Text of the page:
State Round Up

Detroit: City expects deal on new police HQ in next 30 days
DETROIT (AP) — Detroit expects to finalize a deal within the next 30 days for a new police headquarters to replace its aging downtown facility.

Deputy Mayor Saul Green said in a statement Monday that the city is in the final stages of negotiations for a site and financing. He says the city had initially expected to finalize the deal by Saturday.

Mayor Dave Bing in his State of the City address in March revealed plans for the new headquarters.

Edmore: Superintendent in Michigan takes $80,000 pay cut
EDMORE, Mich. (AP) — The superintendent of a central Michigan school district had offered to work for free.

Instead, he’s taking a pay cut — an $80,000 one.

The Daily News of Greenville reports Ron Farrell has led Montabella Community Schools for 39 years. On Monday night, the school board in Edmore voted to knock $80,000 off his $95,820 salary for his 40th.

Farrell made the offer to cut or eliminate his pay for next school year to help the district’s financial situation.

Board members insisted he receive some amount of compensation.

Lansing: $1.8M in grants OK’d for Great Lakes wetlands
LANSING, Mich. (AP) — The federal government says $1.8 million has been approved for protecting and restoring more than 1,500 acres of wetlands and wildlife habitat in Wisconsin, Ohio, Michigan, New York and Pennsylvania.

The grants announced Monday by the U.S. Fish and Wildlife Service are part of the Great Lakes restoration initiative that includes $475 million in cleanup funding.

Projects getting support include the Door Peninsula Bird Habitat Protection Project in Wisconsin, the Magee Marsh project in Ohio and the Shiawassee Flats Floodplain Wetland Restoration Project in Michigan.

Other projects getting funding from the grants include the Indian River Lakes Wetland Protection project in New York and the Roderick Wildlife Reserve Expansion project in northwestern Pennsylvania.

Lansing: Tommy James to receive tribute at Michigan Capitol

LANSING, Mich. (AP) — Recording artist Tommy James will be honored at the Michigan Capitol for his contribution to the music industry.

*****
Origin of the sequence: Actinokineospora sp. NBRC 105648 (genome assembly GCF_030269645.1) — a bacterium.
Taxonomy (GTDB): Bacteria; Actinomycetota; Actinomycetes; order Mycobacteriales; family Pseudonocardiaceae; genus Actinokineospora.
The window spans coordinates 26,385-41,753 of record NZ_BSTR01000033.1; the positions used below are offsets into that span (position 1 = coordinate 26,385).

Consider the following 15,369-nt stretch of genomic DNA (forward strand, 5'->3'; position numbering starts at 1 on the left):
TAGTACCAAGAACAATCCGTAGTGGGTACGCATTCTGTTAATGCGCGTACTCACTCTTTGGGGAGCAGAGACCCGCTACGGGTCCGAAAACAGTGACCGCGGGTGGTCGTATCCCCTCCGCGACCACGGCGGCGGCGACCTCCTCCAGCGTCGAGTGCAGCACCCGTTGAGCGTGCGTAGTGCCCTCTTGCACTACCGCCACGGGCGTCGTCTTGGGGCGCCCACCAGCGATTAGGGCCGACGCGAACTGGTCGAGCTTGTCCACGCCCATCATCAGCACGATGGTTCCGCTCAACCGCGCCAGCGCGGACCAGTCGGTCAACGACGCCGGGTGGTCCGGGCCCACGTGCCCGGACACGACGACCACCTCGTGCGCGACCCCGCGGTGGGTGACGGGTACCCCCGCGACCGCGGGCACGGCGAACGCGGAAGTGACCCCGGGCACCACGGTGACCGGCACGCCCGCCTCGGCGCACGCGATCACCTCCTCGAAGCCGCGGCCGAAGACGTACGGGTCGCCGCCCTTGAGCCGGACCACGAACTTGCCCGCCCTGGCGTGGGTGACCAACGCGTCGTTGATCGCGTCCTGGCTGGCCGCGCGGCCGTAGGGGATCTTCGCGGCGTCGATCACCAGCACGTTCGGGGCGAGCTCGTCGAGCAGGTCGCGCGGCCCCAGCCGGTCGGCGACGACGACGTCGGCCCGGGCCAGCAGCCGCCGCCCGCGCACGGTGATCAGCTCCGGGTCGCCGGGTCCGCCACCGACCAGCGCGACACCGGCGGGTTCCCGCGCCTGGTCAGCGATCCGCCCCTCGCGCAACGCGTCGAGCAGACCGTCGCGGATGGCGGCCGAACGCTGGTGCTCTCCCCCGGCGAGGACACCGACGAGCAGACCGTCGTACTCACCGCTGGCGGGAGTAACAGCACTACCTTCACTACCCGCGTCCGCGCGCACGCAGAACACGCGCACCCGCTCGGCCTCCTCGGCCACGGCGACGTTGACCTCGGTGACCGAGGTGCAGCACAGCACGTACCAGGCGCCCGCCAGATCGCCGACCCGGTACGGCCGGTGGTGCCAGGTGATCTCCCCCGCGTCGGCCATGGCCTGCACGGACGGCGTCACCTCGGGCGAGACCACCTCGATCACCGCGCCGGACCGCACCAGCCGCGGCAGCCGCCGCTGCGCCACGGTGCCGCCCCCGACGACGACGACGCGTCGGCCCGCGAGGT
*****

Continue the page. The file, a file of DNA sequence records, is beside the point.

Sen. Ron Jelinek and Rep. Sharon Tyler will give a special tribute to James in front of the Senate and general public on Tuesday. The two Republican lawmakers are from the Niles area, which is where James grew up.

The event will take place in the Michigan Senate Chamber.

James has sold more than 100 million records worldwide. He also has 23 gold singles and nine platinum albums.

James led the 1960s rock band Tommy James and the Shondells and is known for hit songs such as “I Think We’re Alone Now” and “Hanky Panky.”

Lansing: DNRE adopts deer management plan for Michigan

LANSING, Mich. (AP) — The Michigan Department of Natural Resources and Environment has adopted a comprehensive statewide deer management plan.

The plan announced Monday has six goals, including managing deer populations at levels that don’t degrade vegetation they need to survive, promoting deer hunting and reducing conflict between humans and deer.

It also aims to reduce the threats and impacts of disease on the wild deer population and on Michigan’s economy.

The plan is the result of more than two years of effort by staff and deer management partners. It was recently reviewed by the Natural Resources Commission and signed by DNRE Director Rebecca Humphries.

The plan doesn’t contain specific regulatory recommendations.

Ann Arbor: Porous sculpture planned for UofM Nichols Arboretum
ANN ARBOR, Mich. (AP) — A porous, vase-like sculpture of bronze rods is planned for the Huron River in the University of Michigan’s Nichols Arboretum.

Artist William Dennisuk’s sculpture is scheduled to be installed this week on the river in Ann Arbor. He says it draws attention to “our relationship with water, and by extension, the larger environment.”

Dennisuk spent eight months tailoring the project to meet city and state environmental standards.

The sculpture is the second part of Dennisuk’s three-phase Vessel Project. In late April, the fist phase was installed outside the College of Engineering on North Campus. The third will be installed in Gallup Park this month.

The sculptures will be on display through October.